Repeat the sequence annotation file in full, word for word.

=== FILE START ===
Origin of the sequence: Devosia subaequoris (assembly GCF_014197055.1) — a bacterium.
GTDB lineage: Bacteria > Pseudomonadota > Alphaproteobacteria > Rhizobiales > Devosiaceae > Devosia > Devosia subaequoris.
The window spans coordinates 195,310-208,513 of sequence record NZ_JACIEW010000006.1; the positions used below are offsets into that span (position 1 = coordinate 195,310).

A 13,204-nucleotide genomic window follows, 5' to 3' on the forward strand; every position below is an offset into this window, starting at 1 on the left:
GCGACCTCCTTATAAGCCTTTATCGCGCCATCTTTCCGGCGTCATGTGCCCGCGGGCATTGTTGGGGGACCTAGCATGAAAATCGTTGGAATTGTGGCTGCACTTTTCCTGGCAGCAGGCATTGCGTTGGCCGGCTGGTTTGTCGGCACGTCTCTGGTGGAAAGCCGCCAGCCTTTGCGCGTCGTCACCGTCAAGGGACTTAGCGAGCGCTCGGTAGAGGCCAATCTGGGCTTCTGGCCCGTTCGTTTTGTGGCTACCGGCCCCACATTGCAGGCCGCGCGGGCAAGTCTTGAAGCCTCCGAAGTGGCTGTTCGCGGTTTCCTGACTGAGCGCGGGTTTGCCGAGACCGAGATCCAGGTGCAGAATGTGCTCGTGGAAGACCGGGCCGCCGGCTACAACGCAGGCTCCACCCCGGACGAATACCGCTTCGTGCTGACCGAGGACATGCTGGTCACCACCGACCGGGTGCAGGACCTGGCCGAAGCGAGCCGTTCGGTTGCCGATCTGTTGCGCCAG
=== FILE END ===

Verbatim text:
Origin of the sequence: Devosia subaequoris (assembly GCF_014197055.1) — a bacterium.
GTDB lineage: Bacteria > Pseudomonadota > Alphaproteobacteria > Rhizobiales > Devosiaceae > Devosia > Devosia subaequoris.
The window spans coordinates 195,310-208,513 of sequence record NZ_JACIEW010000006.1; the positions used below are offsets into that span (position 1 = coordinate 195,310).

A 13,204-nucleotide genomic window follows, 5' to 3' on the forward strand; every position below is an offset into this window, starting at 1 on the left:
GCGACCTCCTTATAAGCCTTTATCGCGCCATCTTTCCGGCGTCATGTGCCCGCGGGCATTGTTGGGGGACCTAGCATGAAAATCGTTGGAATTGTGGCTGCACTTTTCCTGGCAGCAGGCATTGCGTTGGCCGGCTGGTTTGTCGGCACGTCTCTGGTGGAAAGCCGCCAGCCTTTGCGCGTCGTCACCGTCAAGGGACTTAGCGAGCGCTCGGTAGAGGCCAATCTGGGCTTCTGGCCCGTTCGTTTTGTGGCTACCGGCCCCACATTGCAGGCCGCGCGGGCAAGTCTTGAAGCCTCCGAAGTGGCTGTTCGCGGTTTCCTGACTGAGCGCGGGTTTGCCGAGACCGAGATCCAGGTGCAGAATGTGCTCGTGGAAGACCGGGCCGCCGGCTACAACGCAGGCTCCACCCCGGACGAATACCGCTTCGTGCTGACCGAGGACATGCTGGTCACCACCGACCGGGTGCAGGACCTGGCCGAAGCGAGCCGTTCGGTTGCCGATCTGTTGCGCCAG